Western media outlets are facing an irrationality that they did not expect and it cannot be said that they are not alone in this. Anyone who has ability of political reading in Turkey has difficulty explaining this situation. The question is why the PKK ended the cease-fire, although it has a group of 80 deputies in Parliament, it administrates more than 100 municipalities and has passed the threshold of legitimacy thanks to its struggle against the Islamic State of Iraq and al-Sham (ISIS). It was July 23 when Turkey bombed the Qandil Mountains in northern Iraq. However, the PKK declared after July 11 in articles, statements, and local protests that the cease-fire ended and a "revolutionary people's war" had started through various. Now, they have declared democratic autonomy in many provinces in southeastern Turkey. They prevent the police from entering the municipalities that they govern by digging trenches and building walls, arguing that this is a kind of liberation. Within this same strategy, they steal construction equipment from municipalities and building sites, pull bridges down and burn passing trucks. For the PKK, it is a trivial detail that those trucks take flour to the municipalities administrated by themselves by passing over those bridges. When nationalist crudeness is so appealing, it is no burden to harm Kurds.
Those who cannot explain this irrational attitude should go back to two years ago when the PKK established a militia organization called the Patriotic Revolutionary Youth Movement (YDG-H) in southeastern provinces. Then they should question why the PKK stockpiled weapons in districts and villages throughout the reconciliation process. Thinking that the reconciliation was an invitation to demilitarization, the government expected that the Peoples' Democratic Party (HDP) would gain strength over time, the PKK leadership in the Qandil Mountains would pursue their jailed leader Abdullah Öcalan's strategic preference and Kurds, who enjoyed the peace and whose living conditions improved, would not allow a return to arms once again. However, this expectation came to nothing. The HDP has come to be a pallid and inconsistent projection of the PKK leadership, the short-term happiness of forming a state in Rojava carried the PKK away and Kurds living in the region could not create self-confidence to defend common sense against the PKK.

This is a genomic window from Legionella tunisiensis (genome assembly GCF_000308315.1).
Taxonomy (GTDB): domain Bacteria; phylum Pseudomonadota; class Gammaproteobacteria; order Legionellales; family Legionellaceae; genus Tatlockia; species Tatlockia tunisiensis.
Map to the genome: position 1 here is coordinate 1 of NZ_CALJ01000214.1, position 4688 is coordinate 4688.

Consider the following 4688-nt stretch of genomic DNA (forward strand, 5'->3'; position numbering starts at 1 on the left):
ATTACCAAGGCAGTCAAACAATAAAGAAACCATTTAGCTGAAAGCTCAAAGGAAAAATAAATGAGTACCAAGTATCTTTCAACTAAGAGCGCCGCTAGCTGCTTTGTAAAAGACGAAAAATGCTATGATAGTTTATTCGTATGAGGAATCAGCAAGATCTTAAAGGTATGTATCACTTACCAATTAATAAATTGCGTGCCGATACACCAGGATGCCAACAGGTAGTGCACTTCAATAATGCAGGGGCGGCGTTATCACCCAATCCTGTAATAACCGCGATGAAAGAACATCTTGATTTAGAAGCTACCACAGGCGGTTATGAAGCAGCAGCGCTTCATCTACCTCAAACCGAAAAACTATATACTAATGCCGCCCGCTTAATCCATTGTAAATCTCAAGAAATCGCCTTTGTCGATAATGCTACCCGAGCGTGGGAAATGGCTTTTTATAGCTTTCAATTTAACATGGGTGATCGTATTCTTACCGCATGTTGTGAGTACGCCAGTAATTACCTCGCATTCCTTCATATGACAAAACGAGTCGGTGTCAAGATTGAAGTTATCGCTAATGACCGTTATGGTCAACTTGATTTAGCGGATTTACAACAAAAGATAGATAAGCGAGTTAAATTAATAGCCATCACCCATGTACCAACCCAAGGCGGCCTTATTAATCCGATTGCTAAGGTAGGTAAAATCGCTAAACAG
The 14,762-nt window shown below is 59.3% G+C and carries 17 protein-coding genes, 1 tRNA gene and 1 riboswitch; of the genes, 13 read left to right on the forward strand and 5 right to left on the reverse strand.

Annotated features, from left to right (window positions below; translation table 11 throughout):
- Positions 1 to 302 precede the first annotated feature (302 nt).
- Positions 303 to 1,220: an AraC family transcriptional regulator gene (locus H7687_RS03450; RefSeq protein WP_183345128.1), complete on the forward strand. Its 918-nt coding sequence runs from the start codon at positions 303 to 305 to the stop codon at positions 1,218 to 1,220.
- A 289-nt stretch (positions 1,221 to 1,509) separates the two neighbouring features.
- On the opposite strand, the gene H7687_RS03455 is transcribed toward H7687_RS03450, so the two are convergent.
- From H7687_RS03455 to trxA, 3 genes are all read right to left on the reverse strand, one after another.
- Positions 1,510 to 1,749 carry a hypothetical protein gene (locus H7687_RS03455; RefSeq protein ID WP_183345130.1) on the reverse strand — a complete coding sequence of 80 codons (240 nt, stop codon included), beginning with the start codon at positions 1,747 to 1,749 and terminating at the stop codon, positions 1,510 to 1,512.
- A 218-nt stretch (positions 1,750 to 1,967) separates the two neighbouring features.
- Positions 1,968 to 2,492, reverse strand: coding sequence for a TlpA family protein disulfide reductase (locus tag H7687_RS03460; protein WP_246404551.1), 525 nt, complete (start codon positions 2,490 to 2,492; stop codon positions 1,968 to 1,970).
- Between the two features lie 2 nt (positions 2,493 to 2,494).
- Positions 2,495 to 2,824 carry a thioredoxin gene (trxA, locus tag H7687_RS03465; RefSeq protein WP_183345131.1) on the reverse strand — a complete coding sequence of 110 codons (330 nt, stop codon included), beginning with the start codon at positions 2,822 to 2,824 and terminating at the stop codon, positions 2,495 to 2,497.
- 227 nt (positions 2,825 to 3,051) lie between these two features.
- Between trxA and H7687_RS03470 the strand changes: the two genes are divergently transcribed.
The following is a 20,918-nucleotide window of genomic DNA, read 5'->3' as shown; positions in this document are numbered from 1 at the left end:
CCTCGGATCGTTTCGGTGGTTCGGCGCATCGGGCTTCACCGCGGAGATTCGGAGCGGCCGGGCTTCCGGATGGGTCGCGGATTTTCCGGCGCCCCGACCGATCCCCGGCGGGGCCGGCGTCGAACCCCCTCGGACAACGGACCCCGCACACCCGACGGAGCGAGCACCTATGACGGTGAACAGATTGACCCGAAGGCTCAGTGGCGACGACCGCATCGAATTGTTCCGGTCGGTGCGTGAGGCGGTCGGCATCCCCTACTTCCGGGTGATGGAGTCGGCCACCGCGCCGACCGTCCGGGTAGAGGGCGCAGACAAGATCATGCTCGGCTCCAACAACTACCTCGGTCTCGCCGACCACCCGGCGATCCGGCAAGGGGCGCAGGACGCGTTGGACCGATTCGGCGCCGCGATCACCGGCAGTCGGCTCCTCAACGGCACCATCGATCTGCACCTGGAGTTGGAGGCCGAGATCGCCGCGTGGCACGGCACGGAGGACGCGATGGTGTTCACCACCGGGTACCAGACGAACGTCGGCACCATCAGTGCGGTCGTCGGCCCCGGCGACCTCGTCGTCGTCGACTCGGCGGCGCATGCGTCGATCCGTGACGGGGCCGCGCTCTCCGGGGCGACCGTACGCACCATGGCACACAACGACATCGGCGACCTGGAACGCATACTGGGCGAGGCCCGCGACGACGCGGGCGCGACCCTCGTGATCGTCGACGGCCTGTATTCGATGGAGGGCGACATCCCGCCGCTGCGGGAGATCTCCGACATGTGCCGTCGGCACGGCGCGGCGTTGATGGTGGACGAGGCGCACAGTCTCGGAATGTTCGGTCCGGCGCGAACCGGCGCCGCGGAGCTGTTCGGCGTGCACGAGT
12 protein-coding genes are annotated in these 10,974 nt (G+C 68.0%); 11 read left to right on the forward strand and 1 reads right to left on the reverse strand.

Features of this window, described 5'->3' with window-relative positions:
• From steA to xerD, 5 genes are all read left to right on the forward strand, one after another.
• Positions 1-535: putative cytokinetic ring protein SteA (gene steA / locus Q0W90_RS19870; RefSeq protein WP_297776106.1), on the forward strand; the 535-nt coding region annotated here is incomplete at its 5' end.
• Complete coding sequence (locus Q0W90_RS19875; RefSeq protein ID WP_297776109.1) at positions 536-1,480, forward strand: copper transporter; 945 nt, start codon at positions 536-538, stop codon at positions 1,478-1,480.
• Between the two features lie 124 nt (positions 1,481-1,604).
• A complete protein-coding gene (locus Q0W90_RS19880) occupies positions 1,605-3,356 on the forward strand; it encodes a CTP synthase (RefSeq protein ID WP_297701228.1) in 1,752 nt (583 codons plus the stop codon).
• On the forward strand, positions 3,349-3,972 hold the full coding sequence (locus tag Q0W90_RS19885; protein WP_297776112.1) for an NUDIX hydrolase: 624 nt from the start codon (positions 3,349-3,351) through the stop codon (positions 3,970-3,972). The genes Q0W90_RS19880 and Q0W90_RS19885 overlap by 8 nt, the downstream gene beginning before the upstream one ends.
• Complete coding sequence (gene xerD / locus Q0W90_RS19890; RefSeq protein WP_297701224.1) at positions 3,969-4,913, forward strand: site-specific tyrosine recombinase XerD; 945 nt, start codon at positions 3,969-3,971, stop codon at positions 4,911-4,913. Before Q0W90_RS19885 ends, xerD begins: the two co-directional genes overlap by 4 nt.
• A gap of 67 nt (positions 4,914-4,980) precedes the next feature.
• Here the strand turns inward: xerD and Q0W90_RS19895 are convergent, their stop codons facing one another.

The government also made a series of tactical mistakes that gave rise to this development. President Recep Tayyip Erdoğan's remarks that implied not to embrace the reconciliation process prevented civil society from developing a position outside of the PKK while alleviating the PKK physiologically. Although negotiations needed to become concrete and accelerate, a gap was experienced because of elections. The government got stuck on the fact that the HDP joined the anti-Justice and Development Party (AK Party) bloc. Furthermore, it entered elections with candidates that hoped for help from the power of tribes and sparked great reaction. However, a new move that appealed to society itself and representatives of this move might have brought the AK Party deputies who it needed and kept the reconciliation process alive.
As for the PKK, it thought that a new world lay ahead and that history would give it the opportunity to yield numerous fruits. It ended the cease-fire to take advantage of these opportunities. However, reality turned out to be completely different from what they had expected. Now the HDP and PKK are trying to cope with this tragedy individually. The PKK is striving to deepen the war against the state to overcome strategic pressure and to boost the reality of the conflict, and to this end it is killing soldiers and police officers almost every day. They think they will handle the situation by romanticizing the fact that people ruin their own roads by digging ditches and cannot find food to eat. The HDP is desperate. It is aware that it has become marginalized and is trying to save the day through statements and open letters that no one pays attention to.
The AK Party strove to demilitarize military state policy. However, Kurdish politics preferred to become militarized once again in a time when it could have made the greatest contribution to this move.